Hirak is not “back”: Algeria’s process of revolution never stopped
Place de le République, Paris, 21 February 2021. As they have done every Sunday in the last year, Algerians and French-Algerians gathered in solidarity of the Hirak Movement in the French capital. Last Sunday, however, was different from the others. Among the many Algerian and Amazigh flags there were several banners recalling with renewed emphasis the names and symbols of a revolutionary process. A banner standing out in the crowd proclaimed: ‘Revolution, not Celebration’, in support of an anti-regime struggle started in Algeria exactly two years ago.
In Algeria, on February 22 2019 thousands of people took the streets in several cities to protest against the former president Abdelaziz Bouteflika’s decision to run for a fifth term in office. Even after he stepped down under pressure, the Hirak continued to mobilise against the ‘corrupted clique’ of generals, businessmen and ruling party politicians that has for years surrounded the country’s leader, and who are still in power under the contested new presidency of Abdelmadjid Tebboune. Since the outbreak of COVID-19, Algerian national authorities have exploited rules set to constrain the pandemic in order to ban demonstrations such as this one. Yet these obstacles did not represent a setback for protesters; a wave of cyber warfare started on social media networks, with activists running new campaigns. Authorities reacted by extending repression to the digital space, shutting down websites, Facebook pages and Twitter accounts. Both protesters and their opponents fought online by creating new virtual spaces of contention, each side accusing the other of creating internet trolls, fake news, fake information and fake accounts with aims to slander and discredit. Digital media has thus became the battleground of an unstoppable revolutionary process which is also kept alive by Algerians activists outside the country. Indeed, the diaspora – whose most numerous representatives are in France – has evolved as a mirror of the Algerian Hirak. The movement that first erupted in February 2019 has sparked unprecedented enthusiasm, mobilising up to 30,000 Algerians on Sundays in Paris.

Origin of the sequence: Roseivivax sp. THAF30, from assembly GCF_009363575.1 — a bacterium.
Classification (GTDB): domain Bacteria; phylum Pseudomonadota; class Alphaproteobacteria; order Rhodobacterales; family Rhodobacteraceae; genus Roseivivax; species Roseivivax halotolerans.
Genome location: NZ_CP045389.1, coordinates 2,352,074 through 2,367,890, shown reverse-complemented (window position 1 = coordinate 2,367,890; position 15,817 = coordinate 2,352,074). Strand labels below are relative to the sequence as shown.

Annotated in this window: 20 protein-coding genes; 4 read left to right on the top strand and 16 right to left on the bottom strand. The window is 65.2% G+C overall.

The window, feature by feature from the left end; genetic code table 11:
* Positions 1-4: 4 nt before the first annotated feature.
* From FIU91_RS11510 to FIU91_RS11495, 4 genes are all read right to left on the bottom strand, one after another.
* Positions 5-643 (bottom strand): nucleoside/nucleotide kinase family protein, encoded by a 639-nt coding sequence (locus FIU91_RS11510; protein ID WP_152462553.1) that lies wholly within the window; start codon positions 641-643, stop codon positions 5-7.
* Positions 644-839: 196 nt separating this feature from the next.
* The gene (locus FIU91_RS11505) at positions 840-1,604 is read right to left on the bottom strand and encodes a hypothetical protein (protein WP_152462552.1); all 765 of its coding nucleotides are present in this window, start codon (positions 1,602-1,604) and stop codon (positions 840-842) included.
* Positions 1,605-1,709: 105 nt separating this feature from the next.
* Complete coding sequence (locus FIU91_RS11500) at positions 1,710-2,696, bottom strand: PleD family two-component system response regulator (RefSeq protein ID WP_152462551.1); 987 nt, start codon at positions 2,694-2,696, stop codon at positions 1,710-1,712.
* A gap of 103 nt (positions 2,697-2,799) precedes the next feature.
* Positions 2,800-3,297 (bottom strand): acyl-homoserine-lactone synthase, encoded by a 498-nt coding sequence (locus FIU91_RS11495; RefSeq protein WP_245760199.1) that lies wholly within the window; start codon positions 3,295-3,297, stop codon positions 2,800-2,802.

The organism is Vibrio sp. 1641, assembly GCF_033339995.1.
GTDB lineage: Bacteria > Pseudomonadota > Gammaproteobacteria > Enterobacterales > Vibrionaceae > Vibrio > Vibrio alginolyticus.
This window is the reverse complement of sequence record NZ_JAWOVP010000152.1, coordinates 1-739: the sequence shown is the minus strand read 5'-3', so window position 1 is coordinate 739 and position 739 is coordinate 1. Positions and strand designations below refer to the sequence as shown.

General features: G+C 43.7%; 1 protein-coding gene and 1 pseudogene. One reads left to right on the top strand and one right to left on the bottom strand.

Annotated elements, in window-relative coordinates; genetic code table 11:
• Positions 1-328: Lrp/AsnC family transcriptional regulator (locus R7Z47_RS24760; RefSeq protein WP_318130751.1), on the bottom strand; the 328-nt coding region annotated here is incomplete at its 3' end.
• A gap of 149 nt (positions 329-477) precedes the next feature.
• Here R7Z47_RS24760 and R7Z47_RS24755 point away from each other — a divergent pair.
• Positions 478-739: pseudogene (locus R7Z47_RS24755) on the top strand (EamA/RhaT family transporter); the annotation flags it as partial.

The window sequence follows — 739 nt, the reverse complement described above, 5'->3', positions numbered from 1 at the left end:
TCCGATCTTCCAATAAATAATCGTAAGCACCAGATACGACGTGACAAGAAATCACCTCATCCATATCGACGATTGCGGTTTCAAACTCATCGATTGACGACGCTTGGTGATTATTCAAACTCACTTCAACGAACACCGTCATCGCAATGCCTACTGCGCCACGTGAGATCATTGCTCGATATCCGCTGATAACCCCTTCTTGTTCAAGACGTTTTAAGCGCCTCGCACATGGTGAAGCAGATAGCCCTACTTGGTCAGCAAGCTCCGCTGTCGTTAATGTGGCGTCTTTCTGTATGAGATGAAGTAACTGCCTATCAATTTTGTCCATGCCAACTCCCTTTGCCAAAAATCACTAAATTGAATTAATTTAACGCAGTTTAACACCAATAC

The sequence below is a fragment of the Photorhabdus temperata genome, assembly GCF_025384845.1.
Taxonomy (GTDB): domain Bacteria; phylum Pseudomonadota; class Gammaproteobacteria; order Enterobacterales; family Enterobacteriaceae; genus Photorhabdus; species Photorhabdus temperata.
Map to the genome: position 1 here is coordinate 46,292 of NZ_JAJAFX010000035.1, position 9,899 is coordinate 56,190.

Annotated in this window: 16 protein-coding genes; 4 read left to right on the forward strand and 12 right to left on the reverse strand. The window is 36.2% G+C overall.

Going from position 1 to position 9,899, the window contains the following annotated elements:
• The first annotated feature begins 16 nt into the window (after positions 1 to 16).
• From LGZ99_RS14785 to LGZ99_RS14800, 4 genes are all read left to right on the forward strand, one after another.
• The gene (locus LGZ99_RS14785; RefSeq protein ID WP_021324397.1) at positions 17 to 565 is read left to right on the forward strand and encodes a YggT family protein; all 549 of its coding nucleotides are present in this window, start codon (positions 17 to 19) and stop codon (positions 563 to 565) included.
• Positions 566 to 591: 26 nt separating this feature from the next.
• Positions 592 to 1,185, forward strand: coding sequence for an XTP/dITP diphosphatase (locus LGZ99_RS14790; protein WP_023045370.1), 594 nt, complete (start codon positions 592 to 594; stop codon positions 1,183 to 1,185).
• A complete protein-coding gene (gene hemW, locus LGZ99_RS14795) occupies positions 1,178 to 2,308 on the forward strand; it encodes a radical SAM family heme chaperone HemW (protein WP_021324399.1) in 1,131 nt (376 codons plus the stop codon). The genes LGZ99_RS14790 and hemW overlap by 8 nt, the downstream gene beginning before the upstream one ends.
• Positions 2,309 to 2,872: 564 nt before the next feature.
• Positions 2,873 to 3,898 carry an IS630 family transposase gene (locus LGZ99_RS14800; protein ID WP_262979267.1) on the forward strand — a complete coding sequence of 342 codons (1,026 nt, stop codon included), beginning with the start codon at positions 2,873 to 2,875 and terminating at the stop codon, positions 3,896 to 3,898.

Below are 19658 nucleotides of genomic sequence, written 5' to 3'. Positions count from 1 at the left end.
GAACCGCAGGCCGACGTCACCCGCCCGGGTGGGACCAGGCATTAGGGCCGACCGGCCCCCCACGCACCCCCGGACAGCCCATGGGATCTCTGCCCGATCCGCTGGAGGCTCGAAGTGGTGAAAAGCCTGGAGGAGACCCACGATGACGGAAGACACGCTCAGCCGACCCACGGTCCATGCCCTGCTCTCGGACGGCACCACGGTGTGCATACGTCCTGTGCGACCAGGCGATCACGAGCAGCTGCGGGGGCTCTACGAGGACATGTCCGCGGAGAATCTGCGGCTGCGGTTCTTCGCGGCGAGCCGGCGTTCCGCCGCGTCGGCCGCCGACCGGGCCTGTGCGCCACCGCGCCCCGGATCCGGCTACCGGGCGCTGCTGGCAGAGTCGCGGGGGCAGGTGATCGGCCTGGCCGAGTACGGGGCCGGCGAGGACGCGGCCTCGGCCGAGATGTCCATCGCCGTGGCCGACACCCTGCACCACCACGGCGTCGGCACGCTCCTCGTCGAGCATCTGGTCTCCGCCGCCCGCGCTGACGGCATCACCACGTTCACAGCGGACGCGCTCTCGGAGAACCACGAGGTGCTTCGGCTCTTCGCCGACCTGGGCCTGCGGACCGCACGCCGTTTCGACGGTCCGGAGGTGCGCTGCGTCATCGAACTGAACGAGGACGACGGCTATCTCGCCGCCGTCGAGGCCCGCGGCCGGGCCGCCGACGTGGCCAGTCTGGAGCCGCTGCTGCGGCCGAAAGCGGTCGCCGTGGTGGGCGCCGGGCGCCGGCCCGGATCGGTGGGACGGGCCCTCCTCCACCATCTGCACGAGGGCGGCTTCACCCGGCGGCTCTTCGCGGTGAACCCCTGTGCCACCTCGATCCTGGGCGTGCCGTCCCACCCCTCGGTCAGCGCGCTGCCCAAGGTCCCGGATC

The diaspora has had the important role of giving continuity to Algerian demands ‘when the regime took advantage of the pandemic to pressure and repress people and to make arbitrary arrests’, claims Faïza Menaï, co-founder of the collective ‘Debout l’Algérie’. The Initiative Nida 22, launched last October 2020, for instance, took place on a Zoom meeting among a group of activists aiming at achieving a consensual strategy for future actions which would reflect the demands of the Movement.
On 22 February 2021, the day after the mobilisation in Paris, the capital and the main cities were invaded again by crowds people keen to bring back to the streets the revolutionary process that, in fact, has never truly ceased. Two years after the outbreak of the ‘Algerian Spring’, protesters again filled the streets in Algiers, Constantine, Oran, Jijel, Tlemcen, Tizi-Ouzou, Béjaia, Bouira, Kherrata and Sétif. Media from all over the world celebrate these mobilisations as the resurgence of the Movement after a stalemate of one year. And, although the street has an important symbolic value, the revolutionary process has not stopped with the prohibition of protesting in public places , as noted. These online mobilisations too have a history: they do not appear out of nowhere. The Hirak movement has been fueled over the past year by transnational collective actions carried out online across the two shores of the Mediterranean. It has been kept alive thanks to the tireless effort of hundreds of activists who have patiently worked out of the spotlight, strengthening today’s mobilisations for a new Algeria.
* The Author is Postdoctoral Researcher, Università di Bologna, and Max Weber Visiting Fellow, RSCAS, EUI